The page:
I was lucky enough to win a copy of Priya Parmar's novel "Vanessa and Her Sister" from Goodreads and enjoyed it so much that I wanted to find out more about Vanessa and Virginia Stephen. I found a copy of this weighty paperback (nearly 900 pages) in a charity shop and have taken a couple of weeks to read it. This biography is traditional and non-traditional at the same time. It isn't always chronological, instead concentrating on particular aspects of Woolf's life (e.g. her mental state, reading ...more
Apr 08, 2016 Bob rated it it was amazing  ·  review of another edition
I've been intimidated by the size of this 882-page book since it was published in 1996, but after reading the Autobiography of Leonard Woolf, I felt compelled to leap into the deep end. Been swimming underwater for 202 pages through the Perils of Virginia Stephen, finally surfacing in Bloomsbury, 1904. She is 21 years old, living the dream with brother Theo and big sister Vanessa:

"If one lived here in Bloomsbury, she began to theorise waving with her hand as her cab passed through the great tran
This one leaves me just speechless; in all likelihood, the most astonishing biography I've read. Positively *required* for Woolf lovers & those interested in the problems & possibilities of biography as a literary form.
Finally done! At last completed. Exhaustive biography. Learned: the river Ouse is pronounced "Ooze" not "Wheeze" (thanks, wikipedia).
Mar 18, 2016 Daniel rated it it was amazing  ·  review of another edition
somehow, this excellent biography manages to be as distinctly compelling as its subject
Rebecca H.
Oct 14, 2012 Rebecca H. rated it it was amazing  ·  review of another edition
Shelves: bio-autobio
I have spent so much time with this book and am sad it's finished. Amazing.
Sally Irvine
Feb 08, 2016 Sally Irvine rated it really liked it  ·  review of another edition
800 pages of detailed analysis and explanation of a troubled curious and intense writer.lee tends to adulation, and gives importance and significance to details that don't always warrant it. vW was a rather dull lady, struggling to make real re,action ships, even with Leonard or Vita. It was interesting to 'meet' the Bloomsbury group who all seemed more alive and interesting than Virginia. So a book to admire and be in awe of, about a writer with enormous capacity to worry about the meaning of l ...more
Jul 20, 2012 Tarah rated it it was ok  ·  review of another edition
Ah man, I REALLY wanted to like this book. Hermione Lee is a stellar biographer. Lyrical, interesting, thorough, accurate, and actually FUN to read. Find THAT in another biographer out there (David McCullough, you WISH you were these things).

And her biography of Wharton was fucking riveting. Like at the end of 800 pages I was like "nooo! please give me more!".

The Woolf biography, on the other hand, was a slog. I'm a big Woolf fan: and a number of her novels had a profound effect on me. And I'm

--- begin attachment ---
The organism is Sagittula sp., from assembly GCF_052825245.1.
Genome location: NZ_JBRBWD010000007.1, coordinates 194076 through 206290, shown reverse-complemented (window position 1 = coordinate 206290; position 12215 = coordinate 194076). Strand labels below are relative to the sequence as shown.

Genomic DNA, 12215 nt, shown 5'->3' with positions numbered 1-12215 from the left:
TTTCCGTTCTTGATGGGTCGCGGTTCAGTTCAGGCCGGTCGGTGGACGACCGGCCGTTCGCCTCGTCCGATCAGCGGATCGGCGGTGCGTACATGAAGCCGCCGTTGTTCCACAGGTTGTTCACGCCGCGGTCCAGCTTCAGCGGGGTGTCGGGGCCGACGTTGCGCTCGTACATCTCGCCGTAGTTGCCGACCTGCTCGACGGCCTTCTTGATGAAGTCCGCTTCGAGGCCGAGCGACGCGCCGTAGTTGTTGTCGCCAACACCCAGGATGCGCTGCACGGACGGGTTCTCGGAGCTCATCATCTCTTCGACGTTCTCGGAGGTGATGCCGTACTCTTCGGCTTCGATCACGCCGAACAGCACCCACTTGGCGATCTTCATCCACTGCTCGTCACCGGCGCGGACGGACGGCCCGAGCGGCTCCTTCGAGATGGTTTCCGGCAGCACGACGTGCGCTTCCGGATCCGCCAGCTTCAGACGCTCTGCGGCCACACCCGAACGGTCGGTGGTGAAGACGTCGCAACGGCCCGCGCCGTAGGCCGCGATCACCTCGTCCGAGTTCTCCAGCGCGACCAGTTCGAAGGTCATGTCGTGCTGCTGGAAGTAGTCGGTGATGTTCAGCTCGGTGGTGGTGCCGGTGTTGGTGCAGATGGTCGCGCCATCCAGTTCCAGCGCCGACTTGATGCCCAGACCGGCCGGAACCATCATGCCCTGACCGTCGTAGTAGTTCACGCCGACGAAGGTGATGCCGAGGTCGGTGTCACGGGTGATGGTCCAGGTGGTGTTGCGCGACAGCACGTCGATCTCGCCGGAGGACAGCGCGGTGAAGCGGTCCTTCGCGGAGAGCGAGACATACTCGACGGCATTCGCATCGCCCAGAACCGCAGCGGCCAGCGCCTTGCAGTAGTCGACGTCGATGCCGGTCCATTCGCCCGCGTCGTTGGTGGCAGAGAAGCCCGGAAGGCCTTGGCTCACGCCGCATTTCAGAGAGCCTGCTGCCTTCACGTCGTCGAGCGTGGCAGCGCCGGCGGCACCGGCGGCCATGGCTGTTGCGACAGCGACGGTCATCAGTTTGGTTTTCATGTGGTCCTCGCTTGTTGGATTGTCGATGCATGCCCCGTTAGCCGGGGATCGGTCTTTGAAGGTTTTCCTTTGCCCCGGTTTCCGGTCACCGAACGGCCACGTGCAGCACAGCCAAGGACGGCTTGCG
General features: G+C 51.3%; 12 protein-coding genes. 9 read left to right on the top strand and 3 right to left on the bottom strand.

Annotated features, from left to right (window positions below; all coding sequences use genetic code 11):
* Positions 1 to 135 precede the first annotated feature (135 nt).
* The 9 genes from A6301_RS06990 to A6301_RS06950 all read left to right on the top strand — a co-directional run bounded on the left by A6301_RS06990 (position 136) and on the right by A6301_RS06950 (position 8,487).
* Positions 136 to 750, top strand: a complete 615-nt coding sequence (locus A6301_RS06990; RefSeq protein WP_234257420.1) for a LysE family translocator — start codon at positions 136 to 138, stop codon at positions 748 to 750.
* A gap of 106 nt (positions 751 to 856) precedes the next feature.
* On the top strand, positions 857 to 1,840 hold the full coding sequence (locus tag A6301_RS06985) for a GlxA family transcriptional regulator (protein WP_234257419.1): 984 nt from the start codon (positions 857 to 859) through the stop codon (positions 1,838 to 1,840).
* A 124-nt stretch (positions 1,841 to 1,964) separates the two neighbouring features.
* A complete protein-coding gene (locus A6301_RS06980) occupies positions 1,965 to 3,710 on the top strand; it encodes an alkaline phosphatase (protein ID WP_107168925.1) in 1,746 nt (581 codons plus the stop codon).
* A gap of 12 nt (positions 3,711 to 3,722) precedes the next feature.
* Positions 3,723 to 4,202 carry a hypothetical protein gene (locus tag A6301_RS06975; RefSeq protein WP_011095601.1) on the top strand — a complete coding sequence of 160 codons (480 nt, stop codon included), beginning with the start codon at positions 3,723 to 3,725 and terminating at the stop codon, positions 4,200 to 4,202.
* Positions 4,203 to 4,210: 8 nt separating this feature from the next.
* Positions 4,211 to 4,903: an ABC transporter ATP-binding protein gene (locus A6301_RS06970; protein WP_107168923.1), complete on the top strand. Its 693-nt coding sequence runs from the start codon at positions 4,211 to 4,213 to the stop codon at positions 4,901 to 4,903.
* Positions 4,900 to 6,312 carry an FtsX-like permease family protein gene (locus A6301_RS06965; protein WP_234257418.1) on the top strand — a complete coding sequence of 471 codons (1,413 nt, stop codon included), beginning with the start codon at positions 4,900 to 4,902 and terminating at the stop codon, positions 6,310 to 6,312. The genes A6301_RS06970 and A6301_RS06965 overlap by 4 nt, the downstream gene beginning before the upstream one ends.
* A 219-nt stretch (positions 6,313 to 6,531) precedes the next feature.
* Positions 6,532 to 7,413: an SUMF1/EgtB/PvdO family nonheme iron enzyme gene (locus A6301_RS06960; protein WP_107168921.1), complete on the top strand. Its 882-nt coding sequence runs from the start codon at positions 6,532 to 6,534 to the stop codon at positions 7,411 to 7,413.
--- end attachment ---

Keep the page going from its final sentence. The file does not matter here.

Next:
As with many wonderful things having to do with words and stories and books, I first discovered Virginia Woolf through Ursula K. Le Guin. I'm guessing it was in Le Guin's essay "Science Fiction and Mrs. Brown" from The Language of the Night, which I read at some point in middle school or early high school (books usually stand out much more clearly in my memory than the surrounding context). And then, of course, Le Guin's later collection of essays, The Wave in the Mind, is titled after a quote f ...more
Kim Harris
Jan 15, 2016 Kim Harris rated it it was amazing  ·  review of another edition
It was a long haul reading this very comprehensive biography, interrupted by other books more urgently needed. However, it was well worth while. Each of the 767 pages conveys a profound knowledge of Woolf's life; both literary and personal. You get a real sense of what drove her as a writer and how she came across to her friends and acquaintances, both her good points and her less attractive ones. As an insight to Virginia Woolf's writiing, it is probably indispensable.
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Hermione Lee grew up in London and was educated at Oxford. She began her academic career as a lecturer at the College of William & Mary in Williamsburg, Va (Instructor, 1970-1971) and at Liverpool University (Lecturer, 1971-1977). She taught at the University of York from 1977, where over twenty years she was Lecturer, Senior Lecturer, Reader, and Professor of English Literature. From 1998-200 ...more
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“I ransack public libraries, and find them full of sunk treasure.” 34 likes
“A self that goes on changing is a self that goes on living': so too with the biography of that self. And just as lives don't stay still, so life-writing can't be fixed and finalised. Our ideas are shifting about what can be said, our knowledge of human character is changing. The biographer has to pioneer, going 'ahead of the rest of us, like the miner's canary, testing the atmosphere, detecting falsity, unreality, and the presence of obsolete conventions'. So, 'There are some stories which have to be retold by each generation'. She is talking about the story of Shelley, but she could be talking about her own life-story. (Virginia Woolf, p. 11)” 3 likes